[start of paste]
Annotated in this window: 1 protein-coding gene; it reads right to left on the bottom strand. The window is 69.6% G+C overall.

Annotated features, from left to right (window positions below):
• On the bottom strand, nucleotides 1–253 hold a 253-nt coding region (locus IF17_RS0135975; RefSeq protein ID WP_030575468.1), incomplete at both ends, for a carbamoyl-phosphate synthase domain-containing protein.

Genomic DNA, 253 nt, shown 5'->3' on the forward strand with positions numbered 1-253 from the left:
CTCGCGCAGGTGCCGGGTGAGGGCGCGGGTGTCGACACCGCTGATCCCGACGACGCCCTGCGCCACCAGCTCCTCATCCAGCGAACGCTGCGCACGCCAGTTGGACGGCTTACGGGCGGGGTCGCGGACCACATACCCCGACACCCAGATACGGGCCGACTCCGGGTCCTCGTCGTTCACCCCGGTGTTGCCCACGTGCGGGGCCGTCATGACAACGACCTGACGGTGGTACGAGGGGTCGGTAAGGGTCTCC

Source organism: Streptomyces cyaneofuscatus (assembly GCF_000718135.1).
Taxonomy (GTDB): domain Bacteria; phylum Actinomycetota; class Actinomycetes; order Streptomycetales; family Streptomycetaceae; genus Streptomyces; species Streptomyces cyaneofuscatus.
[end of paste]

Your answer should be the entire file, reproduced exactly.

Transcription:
Annotated in this window: 1 protein-coding gene; it reads right to left on the bottom strand. The window is 69.6% G+C overall.

Annotated features, from left to right (window positions below):
• On the bottom strand, nucleotides 1–253 hold a 253-nt coding region (locus IF17_RS0135975; RefSeq protein ID WP_030575468.1), incomplete at both ends, for a carbamoyl-phosphate synthase domain-containing protein.

Genomic DNA, 253 nt, shown 5'->3' on the forward strand with positions numbered 1-253 from the left:
CTCGCGCAGGTGCCGGGTGAGGGCGCGGGTGTCGACACCGCTGATCCCGACGACGCCCTGCGCCACCAGCTCCTCATCCAGCGAACGCTGCGCACGCCAGTTGGACGGCTTACGGGCGGGGTCGCGGACCACATACCCCGACACCCAGATACGGGCCGACTCCGGGTCCTCGTCGTTCACCCCGGTGTTGCCCACGTGCGGGGCCGTCATGACAACGACCTGACGGTGGTACGAGGGGTCGGTAAGGGTCTCC

Source organism: Streptomyces cyaneofuscatus (assembly GCF_000718135.1).
Taxonomy (GTDB): domain Bacteria; phylum Actinomycetota; class Actinomycetes; order Streptomycetales; family Streptomycetaceae; genus Streptomyces; species Streptomyces cyaneofuscatus.